Take the 2-minute tour ×
Stack Overflow is a question and answer site for professional and enthusiast programmers. It's 100% free, no registration required.

I'm attempting to utilise vim as a complex javascript sandbox editor.

The end goal is to have a left window with my code, and a right window with dynamically updating output from the node.js executable.

I'm currently utilising:

map <Leader>r :silent :w !node -p > /tmp/jsconsole<cr>

silent !cat '' > /tmp/jsconsole

botright  vnew
e /tmp/jsconsole

set buftype=nofile
set bufhidden=hide
set nobuflisted
setlocal noswapfile
" set nomodifiable " maybe later once i can figure out how to lock/unlock

wincmd h
set buftype=nofile
set bufhidden=hide
set nobuflisted
setlocal noswapfile

autocmd QuitPre * :qa

set autoread

This works, kind of. I find that vim's autoread function is unreliable.

Ideally, I would be able to run a left buffer's contents without saving the file through node -p via stdin, read stdout and stderr into the right hand side buffer, which would not be editable.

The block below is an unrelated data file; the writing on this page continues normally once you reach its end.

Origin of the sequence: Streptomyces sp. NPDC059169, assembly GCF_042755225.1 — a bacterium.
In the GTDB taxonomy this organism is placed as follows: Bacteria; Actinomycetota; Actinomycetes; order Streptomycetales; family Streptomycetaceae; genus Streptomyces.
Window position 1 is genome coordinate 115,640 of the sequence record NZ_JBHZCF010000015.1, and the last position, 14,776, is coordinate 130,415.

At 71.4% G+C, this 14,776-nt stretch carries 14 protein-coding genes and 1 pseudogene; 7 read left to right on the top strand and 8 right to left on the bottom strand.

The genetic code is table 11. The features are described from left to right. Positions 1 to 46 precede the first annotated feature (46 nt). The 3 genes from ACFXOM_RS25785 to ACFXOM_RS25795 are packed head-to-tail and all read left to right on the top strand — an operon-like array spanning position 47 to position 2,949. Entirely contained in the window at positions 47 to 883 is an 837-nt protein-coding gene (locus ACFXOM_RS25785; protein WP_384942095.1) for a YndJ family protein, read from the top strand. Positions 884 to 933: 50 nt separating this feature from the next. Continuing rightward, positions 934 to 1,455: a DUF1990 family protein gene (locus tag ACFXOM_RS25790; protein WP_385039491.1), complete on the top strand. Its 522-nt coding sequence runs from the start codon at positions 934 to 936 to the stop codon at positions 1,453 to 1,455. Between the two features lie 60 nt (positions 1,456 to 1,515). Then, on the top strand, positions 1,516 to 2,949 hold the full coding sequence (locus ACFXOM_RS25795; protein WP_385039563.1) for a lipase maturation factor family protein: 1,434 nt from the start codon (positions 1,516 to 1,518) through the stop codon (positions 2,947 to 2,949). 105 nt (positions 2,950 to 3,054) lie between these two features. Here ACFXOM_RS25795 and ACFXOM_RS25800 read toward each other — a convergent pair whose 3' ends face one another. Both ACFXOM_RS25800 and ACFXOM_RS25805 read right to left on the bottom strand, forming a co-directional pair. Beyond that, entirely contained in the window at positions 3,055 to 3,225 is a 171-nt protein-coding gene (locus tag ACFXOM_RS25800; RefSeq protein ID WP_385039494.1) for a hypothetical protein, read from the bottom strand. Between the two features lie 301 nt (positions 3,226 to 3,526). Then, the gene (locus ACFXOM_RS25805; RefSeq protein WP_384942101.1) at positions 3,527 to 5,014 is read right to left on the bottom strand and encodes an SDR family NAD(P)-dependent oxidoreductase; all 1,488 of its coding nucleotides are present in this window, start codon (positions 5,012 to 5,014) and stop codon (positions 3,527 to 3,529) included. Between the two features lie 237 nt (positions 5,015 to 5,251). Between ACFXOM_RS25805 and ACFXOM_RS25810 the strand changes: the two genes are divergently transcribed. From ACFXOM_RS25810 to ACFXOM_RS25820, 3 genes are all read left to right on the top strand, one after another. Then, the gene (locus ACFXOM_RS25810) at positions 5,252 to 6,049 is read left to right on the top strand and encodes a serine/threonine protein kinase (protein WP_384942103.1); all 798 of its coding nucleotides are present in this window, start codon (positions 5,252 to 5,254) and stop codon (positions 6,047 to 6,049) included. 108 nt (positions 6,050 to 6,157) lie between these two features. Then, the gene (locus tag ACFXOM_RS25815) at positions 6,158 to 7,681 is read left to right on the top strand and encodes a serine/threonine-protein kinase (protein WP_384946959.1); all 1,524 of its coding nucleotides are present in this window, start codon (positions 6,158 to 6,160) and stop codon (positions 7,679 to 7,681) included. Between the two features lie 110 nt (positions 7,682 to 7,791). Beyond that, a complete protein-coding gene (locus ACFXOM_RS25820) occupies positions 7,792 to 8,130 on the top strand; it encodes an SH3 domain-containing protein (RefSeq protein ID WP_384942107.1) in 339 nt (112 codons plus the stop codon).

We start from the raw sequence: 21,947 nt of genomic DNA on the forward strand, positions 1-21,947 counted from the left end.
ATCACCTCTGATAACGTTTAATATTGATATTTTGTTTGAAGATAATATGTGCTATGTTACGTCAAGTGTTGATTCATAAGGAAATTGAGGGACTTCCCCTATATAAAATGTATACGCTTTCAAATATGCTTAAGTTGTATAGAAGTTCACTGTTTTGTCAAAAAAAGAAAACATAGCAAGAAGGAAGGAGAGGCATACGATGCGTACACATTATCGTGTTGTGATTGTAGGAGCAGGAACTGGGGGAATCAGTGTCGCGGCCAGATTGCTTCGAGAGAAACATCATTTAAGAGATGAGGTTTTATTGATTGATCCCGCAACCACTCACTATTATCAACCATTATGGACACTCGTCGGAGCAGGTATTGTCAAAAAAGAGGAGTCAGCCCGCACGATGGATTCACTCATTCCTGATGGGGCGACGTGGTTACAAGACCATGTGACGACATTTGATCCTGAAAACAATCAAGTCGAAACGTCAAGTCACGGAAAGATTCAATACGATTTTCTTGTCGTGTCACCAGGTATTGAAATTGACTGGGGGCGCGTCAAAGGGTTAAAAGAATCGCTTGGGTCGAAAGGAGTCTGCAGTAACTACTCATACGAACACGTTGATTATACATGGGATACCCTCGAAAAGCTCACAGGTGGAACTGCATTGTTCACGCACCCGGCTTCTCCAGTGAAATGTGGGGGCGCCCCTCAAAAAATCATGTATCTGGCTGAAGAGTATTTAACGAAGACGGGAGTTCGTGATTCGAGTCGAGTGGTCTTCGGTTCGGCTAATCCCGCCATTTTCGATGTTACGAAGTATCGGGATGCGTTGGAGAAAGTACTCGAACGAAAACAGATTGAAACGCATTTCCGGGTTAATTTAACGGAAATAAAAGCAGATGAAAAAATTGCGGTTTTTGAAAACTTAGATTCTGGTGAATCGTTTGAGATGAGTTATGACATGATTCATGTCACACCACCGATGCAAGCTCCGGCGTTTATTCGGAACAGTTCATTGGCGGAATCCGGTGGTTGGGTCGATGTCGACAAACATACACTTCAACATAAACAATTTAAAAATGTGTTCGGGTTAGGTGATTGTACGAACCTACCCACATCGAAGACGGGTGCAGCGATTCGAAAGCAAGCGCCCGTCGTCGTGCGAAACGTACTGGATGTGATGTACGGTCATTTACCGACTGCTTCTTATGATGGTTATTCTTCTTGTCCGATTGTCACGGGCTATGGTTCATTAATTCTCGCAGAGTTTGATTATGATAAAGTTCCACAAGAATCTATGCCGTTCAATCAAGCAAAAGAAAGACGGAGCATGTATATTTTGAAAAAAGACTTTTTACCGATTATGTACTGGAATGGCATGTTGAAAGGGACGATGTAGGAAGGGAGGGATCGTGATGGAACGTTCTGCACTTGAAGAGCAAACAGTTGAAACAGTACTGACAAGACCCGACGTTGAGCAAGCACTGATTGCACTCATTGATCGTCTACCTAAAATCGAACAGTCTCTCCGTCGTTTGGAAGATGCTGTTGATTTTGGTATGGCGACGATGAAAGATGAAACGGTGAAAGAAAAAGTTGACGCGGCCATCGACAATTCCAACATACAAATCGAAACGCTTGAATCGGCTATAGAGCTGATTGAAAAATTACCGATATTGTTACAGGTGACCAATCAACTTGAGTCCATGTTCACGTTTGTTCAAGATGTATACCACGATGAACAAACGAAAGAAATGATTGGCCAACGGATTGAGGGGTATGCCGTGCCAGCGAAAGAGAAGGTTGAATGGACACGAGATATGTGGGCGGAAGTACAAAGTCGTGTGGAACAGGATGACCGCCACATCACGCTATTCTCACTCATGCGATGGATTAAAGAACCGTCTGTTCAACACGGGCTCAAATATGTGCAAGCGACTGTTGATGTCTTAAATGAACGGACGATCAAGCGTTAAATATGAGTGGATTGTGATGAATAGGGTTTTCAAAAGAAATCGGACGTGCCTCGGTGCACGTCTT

I'm aware there are a few ways to do this, but lack the knowledge to glue it together.

  • Reading the output to a register and showing that register in a chosen buffer
  • Utilising r!
  • Utilising quickfix or :make

How can I pass a buffers contents, through stdin to node -p, capture stdout and stderr and pass them to a different buffer?

share|improve this question
    
This is essentially the same as stackoverflow.com/questions/18163029/…, but with JS instead of Python. –  Randy Morris Sep 9 '13 at 17:24

2 Answers 2

Pursuant to Randy's comment, utilising vim-slime on top of tmux with the node REPL in the right hand tmux pane does indeed work. This is a pretty valid way to answer this question specifically, although I'm still interested in the vim-contained answer.

Although I haven't set it up yet, I plan to make this a specific tmux config managed by tmuxinator.

share|improve this answer

There are various scripts more or less doing what you want.

I recently came upon the very minimalist pipe2eval that lets you evaluate the current line or visual selection and inserts the result below, in a comment.

Dumb example:

my_array = [1,2,3];
my_array.push(4);
my_array[3];
// 4
share|improve this answer

Your Answer

 
discard

By posting your answer, you agree to the privacy policy and terms of service.

Not the answer you're looking for? Browse other questions tagged or ask your own question.